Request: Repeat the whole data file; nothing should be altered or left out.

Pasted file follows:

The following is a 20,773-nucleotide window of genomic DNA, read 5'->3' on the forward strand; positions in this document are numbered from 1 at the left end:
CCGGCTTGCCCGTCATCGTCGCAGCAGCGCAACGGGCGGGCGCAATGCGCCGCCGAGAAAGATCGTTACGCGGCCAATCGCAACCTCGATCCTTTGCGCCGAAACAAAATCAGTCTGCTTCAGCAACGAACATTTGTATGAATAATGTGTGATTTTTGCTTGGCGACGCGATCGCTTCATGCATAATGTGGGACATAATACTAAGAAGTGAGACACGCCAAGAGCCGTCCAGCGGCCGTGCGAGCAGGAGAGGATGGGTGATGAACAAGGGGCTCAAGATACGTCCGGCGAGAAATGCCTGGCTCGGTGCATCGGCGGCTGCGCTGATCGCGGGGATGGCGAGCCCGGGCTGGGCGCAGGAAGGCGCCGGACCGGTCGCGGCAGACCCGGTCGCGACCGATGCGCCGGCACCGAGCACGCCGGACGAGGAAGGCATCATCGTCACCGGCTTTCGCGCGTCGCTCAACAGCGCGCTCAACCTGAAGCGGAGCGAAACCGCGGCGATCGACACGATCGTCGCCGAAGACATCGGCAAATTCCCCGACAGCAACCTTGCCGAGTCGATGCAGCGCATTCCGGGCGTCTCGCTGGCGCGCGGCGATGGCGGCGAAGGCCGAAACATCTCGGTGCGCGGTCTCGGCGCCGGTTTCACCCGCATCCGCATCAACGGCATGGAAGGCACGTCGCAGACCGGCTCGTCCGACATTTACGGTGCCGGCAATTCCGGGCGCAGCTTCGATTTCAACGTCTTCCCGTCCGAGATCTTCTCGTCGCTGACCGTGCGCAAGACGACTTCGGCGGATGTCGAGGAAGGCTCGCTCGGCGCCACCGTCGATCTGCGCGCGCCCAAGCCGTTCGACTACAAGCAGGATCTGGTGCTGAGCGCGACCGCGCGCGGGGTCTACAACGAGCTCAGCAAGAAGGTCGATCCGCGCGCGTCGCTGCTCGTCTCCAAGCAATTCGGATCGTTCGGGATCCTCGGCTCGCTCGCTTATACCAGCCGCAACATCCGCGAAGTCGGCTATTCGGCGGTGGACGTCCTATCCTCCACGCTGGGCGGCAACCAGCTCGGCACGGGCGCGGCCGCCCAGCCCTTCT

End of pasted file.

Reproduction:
The following is a 20,773-nucleotide window of genomic DNA, read 5'->3' on the forward strand; positions in this document are numbered from 1 at the left end:
CCGGCTTGCCCGTCATCGTCGCAGCAGCGCAACGGGCGGGCGCAATGCGCCGCCGAGAAAGATCGTTACGCGGCCAATCGCAACCTCGATCCTTTGCGCCGAAACAAAATCAGTCTGCTTCAGCAACGAACATTTGTATGAATAATGTGTGATTTTTGCTTGGCGACGCGATCGCTTCATGCATAATGTGGGACATAATACTAAGAAGTGAGACACGCCAAGAGCCGTCCAGCGGCCGTGCGAGCAGGAGAGGATGGGTGATGAACAAGGGGCTCAAGATACGTCCGGCGAGAAATGCCTGGCTCGGTGCATCGGCGGCTGCGCTGATCGCGGGGATGGCGAGCCCGGGCTGGGCGCAGGAAGGCGCCGGACCGGTCGCGGCAGACCCGGTCGCGACCGATGCGCCGGCACCGAGCACGCCGGACGAGGAAGGCATCATCGTCACCGGCTTTCGCGCGTCGCTCAACAGCGCGCTCAACCTGAAGCGGAGCGAAACCGCGGCGATCGACACGATCGTCGCCGAAGACATCGGCAAATTCCCCGACAGCAACCTTGCCGAGTCGATGCAGCGCATTCCGGGCGTCTCGCTGGCGCGCGGCGATGGCGGCGAAGGCCGAAACATCTCGGTGCGCGGTCTCGGCGCCGGTTTCACCCGCATCCGCATCAACGGCATGGAAGGCACGTCGCAGACCGGCTCGTCCGACATTTACGGTGCCGGCAATTCCGGGCGCAGCTTCGATTTCAACGTCTTCCCGTCCGAGATCTTCTCGTCGCTGACCGTGCGCAAGACGACTTCGGCGGATGTCGAGGAAGGCTCGCTCGGCGCCACCGTCGATCTGCGCGCGCCCAAGCCGTTCGACTACAAGCAGGATCTGGTGCTGAGCGCGACCGCGCGCGGGGTCTACAACGAGCTCAGCAAGAAGGTCGATCCGCGCGCGTCGCTGCTCGTCTCCAAGCAATTCGGATCGTTCGGGATCCTCGGCTCGCTCGCTTATACCAGCCGCAACATCCGCGAAGTCGGCTATTCGGCGGTGGACGTCCTATCCTCCACGCTGGGCGGCAACCAGCTCGGCACGGGCGCGGCCGCCCAGCCCTTCT